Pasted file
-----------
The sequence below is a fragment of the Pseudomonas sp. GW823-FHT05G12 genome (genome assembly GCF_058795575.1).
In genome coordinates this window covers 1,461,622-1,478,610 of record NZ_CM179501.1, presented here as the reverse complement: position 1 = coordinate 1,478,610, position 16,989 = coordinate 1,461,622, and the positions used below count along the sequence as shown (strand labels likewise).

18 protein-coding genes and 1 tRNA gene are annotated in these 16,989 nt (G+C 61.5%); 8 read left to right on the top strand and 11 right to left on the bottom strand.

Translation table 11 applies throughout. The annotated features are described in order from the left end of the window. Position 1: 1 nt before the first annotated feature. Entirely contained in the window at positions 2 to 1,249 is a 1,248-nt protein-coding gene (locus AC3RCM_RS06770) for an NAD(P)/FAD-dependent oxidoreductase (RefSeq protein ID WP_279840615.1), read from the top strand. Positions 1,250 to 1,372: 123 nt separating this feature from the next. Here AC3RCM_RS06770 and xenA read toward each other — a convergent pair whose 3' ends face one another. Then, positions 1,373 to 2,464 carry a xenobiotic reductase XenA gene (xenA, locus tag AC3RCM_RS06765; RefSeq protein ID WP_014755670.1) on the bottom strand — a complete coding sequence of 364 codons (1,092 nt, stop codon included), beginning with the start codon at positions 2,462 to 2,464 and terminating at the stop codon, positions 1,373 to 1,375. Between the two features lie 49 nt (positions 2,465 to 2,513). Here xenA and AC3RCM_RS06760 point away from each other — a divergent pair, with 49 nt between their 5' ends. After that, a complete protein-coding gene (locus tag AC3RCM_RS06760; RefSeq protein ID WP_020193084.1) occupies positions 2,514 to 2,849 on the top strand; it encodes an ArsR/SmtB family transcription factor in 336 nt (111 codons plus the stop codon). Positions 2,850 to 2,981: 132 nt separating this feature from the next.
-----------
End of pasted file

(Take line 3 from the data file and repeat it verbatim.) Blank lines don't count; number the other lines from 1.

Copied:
18 protein-coding genes and 1 tRNA gene are annotated in these 16,989 nt (G+C 61.5%); 8 read left to right on the top strand and 11 right to left on the bottom strand.